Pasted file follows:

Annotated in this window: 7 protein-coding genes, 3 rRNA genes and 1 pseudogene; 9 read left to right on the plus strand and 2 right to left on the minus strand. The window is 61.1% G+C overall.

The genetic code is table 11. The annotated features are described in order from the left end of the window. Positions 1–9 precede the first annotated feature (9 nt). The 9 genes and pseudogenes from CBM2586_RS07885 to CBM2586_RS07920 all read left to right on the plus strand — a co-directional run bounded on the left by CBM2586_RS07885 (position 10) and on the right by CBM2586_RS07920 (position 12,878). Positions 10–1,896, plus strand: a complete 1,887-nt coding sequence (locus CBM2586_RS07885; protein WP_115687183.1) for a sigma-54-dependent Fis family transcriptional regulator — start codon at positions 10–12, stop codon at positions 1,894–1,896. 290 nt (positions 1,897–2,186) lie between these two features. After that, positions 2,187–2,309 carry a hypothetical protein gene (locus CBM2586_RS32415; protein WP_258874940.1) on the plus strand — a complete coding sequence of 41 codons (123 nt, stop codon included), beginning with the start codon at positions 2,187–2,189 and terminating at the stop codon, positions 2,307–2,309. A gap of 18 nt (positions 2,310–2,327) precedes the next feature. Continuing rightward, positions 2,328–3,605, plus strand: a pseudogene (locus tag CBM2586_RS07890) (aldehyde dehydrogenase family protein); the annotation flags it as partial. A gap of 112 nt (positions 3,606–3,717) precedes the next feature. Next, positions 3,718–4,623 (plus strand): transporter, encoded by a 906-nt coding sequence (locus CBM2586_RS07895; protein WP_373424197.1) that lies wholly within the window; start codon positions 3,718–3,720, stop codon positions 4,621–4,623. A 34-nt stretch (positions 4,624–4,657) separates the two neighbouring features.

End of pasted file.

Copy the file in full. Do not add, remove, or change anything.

Annotated in this window: 7 protein-coding genes, 3 rRNA genes and 1 pseudogene; 9 read left to right on the plus strand and 2 right to left on the minus strand. The window is 61.1% G+C overall.

The genetic code is table 11. The annotated features are described in order from the left end of the window. Positions 1–9 precede the first annotated feature (9 nt). The 9 genes and pseudogenes from CBM2586_RS07885 to CBM2586_RS07920 all read left to right on the plus strand — a co-directional run bounded on the left by CBM2586_RS07885 (position 10) and on the right by CBM2586_RS07920 (position 12,878). Positions 10–1,896, plus strand: a complete 1,887-nt coding sequence (locus CBM2586_RS07885; protein WP_115687183.1) for a sigma-54-dependent Fis family transcriptional regulator — start codon at positions 10–12, stop codon at positions 1,894–1,896. 290 nt (positions 1,897–2,186) lie between these two features. After that, positions 2,187–2,309 carry a hypothetical protein gene (locus CBM2586_RS32415; protein WP_258874940.1) on the plus strand — a complete coding sequence of 41 codons (123 nt, stop codon included), beginning with the start codon at positions 2,187–2,189 and terminating at the stop codon, positions 2,307–2,309. A gap of 18 nt (positions 2,310–2,327) precedes the next feature. Continuing rightward, positions 2,328–3,605, plus strand: a pseudogene (locus tag CBM2586_RS07890) (aldehyde dehydrogenase family protein); the annotation flags it as partial. A gap of 112 nt (positions 3,606–3,717) precedes the next feature. Next, positions 3,718–4,623 (plus strand): transporter, encoded by a 906-nt coding sequence (locus CBM2586_RS07895; protein WP_373424197.1) that lies wholly within the window; start codon positions 3,718–3,720, stop codon positions 4,621–4,623. A 34-nt stretch (positions 4,624–4,657) separates the two neighbouring features.